Yeah, and we’ve got an ace playing guitar, he’s from Poway too. So all of Unwritten Law is from Poway again. So everyone’s like really jazzed up. There’s a whole new energy. Me and Scott are just happy to be playing again with each other. We love each other better than ever now. But it did take a process of a few years of me and him hanging out, trying to write a little bit together. It was a pretty gnarly break-up, it was devastating when I was out of the band. So the healing process began and now we’re back!
Back when you were at the end of your first run in Unwritten Law, the internet wasn’t as everywhere…
Ha, I am that old, huh?
Well, we all are! (*both laugh*). But it wasn’t what it is now, so you sorta had to look harder…Facebook wasn’t around, Myspace wasn’t around, so you had to sorta had to look harder to figure out what was going on with the bands you followed. It didn’t seem to be that there was a whole lot said really on either side, unless you really dug in places, about what happened (when you left UL). So the rumor mill and the grapevine being what they are, you hear stories about what happens.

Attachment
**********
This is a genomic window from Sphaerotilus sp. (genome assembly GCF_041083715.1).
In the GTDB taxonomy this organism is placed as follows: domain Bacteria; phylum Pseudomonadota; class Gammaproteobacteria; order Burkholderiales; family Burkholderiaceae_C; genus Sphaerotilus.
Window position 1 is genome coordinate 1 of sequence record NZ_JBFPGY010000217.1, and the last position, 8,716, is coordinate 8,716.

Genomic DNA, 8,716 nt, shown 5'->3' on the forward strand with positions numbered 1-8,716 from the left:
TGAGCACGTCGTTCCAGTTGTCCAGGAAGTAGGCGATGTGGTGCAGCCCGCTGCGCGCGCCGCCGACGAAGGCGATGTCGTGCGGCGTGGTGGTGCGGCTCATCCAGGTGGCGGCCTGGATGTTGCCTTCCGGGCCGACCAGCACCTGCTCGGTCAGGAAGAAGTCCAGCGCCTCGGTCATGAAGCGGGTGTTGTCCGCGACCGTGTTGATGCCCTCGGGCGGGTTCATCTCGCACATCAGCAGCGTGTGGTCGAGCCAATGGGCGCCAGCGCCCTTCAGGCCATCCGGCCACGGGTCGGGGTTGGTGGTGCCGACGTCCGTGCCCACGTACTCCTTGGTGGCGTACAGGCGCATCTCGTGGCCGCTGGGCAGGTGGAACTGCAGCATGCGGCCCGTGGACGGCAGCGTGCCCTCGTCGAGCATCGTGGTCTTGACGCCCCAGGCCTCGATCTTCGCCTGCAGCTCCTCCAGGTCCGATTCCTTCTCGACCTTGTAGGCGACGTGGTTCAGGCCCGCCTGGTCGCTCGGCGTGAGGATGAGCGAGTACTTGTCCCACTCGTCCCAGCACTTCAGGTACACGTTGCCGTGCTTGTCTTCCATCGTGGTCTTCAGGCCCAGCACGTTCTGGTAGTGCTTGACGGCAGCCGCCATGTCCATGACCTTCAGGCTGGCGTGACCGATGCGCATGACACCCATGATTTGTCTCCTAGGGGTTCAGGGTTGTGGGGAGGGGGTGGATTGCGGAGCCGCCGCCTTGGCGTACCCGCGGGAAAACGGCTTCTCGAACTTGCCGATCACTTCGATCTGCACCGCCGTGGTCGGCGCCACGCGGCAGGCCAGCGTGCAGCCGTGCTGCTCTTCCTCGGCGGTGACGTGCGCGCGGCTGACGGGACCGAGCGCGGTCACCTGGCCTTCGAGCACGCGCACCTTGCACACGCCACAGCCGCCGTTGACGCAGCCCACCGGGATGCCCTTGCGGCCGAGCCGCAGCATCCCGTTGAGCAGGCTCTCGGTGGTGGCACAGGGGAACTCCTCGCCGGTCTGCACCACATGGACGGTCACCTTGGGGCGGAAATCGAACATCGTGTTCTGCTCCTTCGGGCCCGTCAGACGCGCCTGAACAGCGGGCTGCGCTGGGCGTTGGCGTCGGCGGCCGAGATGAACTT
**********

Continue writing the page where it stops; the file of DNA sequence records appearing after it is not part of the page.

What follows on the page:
But it seems like everyone has talked about that it was a dark, self-destructive time there at the end.
I wonder, though, as bad as it is to be removed from a band that you started however many years before, do you think maybe that there was any positive about leaving when you did (because of the self-destruction going on).